Detroiters know it as “pop,” but there are those from other locales that cringe and irritably add “soda” in correction. As it turns out, however, Detroit has a unique relationship with the carbonated brew that arguably gives the city naming rights.
The First Soda Pop
According to at least one source -- Food Reference -- Vernors Ginger Ale was the nation's first soda pop, and it was discovered by accident in Detroit. As the story goes, James Vernor, a clerk in a drug store in Detroit, was experimenting with a recipe to make his own Ginger Ale, a non-alcoholic version of Ginger Beer imported from Ireland. When he went off to fight in the Civil War in 1962, he stored his experimental Ginger Ale in an oak cask. When he returned at war's end, he sampled the now aged brew and knew he was on to something. He started selling it out of the soda fountain in his own Woodward Avenue drug store in 1866.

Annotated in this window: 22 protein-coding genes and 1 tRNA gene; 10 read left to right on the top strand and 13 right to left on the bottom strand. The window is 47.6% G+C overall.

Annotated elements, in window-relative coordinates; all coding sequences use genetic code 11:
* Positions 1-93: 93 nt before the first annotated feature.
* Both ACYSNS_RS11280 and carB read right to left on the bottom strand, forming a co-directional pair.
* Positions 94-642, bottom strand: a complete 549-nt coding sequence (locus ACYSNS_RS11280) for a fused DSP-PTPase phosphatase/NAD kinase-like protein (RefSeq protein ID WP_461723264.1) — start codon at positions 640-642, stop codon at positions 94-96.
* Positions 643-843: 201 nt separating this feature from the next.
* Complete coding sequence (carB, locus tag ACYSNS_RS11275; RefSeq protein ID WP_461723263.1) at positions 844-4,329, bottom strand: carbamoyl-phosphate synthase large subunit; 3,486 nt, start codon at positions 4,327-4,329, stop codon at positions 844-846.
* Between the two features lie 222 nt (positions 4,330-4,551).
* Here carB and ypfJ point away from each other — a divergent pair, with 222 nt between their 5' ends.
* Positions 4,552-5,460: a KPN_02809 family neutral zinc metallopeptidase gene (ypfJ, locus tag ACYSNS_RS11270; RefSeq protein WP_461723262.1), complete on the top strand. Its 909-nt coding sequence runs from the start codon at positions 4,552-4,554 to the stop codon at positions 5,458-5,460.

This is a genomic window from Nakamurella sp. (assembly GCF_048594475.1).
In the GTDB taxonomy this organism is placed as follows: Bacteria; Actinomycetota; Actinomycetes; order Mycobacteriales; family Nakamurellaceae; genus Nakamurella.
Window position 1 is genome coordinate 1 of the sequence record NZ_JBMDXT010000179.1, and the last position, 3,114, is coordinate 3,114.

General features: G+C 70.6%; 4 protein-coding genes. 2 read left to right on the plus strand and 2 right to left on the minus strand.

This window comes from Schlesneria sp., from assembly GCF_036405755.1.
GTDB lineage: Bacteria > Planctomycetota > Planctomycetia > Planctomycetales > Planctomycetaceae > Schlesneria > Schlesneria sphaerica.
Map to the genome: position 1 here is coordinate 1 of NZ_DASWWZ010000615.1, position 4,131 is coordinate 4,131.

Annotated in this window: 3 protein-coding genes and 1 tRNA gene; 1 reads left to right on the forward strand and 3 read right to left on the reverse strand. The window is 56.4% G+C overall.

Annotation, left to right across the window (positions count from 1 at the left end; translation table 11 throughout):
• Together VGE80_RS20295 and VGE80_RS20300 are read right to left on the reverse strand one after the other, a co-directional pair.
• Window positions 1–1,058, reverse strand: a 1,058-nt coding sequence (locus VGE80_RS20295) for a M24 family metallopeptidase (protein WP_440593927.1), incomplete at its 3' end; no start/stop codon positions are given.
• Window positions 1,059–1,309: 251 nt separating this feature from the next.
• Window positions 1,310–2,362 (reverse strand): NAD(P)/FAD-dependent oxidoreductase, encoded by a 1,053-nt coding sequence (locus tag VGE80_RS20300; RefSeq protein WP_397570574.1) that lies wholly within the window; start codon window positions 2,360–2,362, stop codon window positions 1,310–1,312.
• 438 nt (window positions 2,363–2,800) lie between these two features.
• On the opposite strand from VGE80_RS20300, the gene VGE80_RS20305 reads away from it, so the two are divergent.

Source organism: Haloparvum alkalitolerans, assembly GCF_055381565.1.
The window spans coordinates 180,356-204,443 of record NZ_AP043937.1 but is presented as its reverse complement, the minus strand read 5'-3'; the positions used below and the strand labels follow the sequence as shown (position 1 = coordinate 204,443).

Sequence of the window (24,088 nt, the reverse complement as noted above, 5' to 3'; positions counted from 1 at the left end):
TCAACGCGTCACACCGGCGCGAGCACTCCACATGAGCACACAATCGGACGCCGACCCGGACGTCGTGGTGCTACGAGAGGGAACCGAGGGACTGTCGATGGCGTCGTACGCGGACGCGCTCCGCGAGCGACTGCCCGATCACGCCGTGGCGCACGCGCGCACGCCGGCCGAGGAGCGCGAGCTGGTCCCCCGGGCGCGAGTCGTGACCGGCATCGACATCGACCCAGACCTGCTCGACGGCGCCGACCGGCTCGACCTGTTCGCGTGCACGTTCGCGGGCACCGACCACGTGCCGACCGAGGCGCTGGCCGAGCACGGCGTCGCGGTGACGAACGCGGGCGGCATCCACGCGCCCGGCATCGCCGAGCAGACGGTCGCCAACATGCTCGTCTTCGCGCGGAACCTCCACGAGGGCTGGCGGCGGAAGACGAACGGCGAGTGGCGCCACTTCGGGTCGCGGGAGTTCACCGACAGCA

The Term "Pop"
"Pop" is a term either used alone or teamed with soda to describe soft drinks/carbonated beverages. It was coined by Faygo, another Detroit-based bottling company.
Faygo brought more than just the "pop" to the soft-drink industry. Faygo is known for its host of flavors, including Red Pop and Rock'n'Rye, as well as its relatively cheap prices.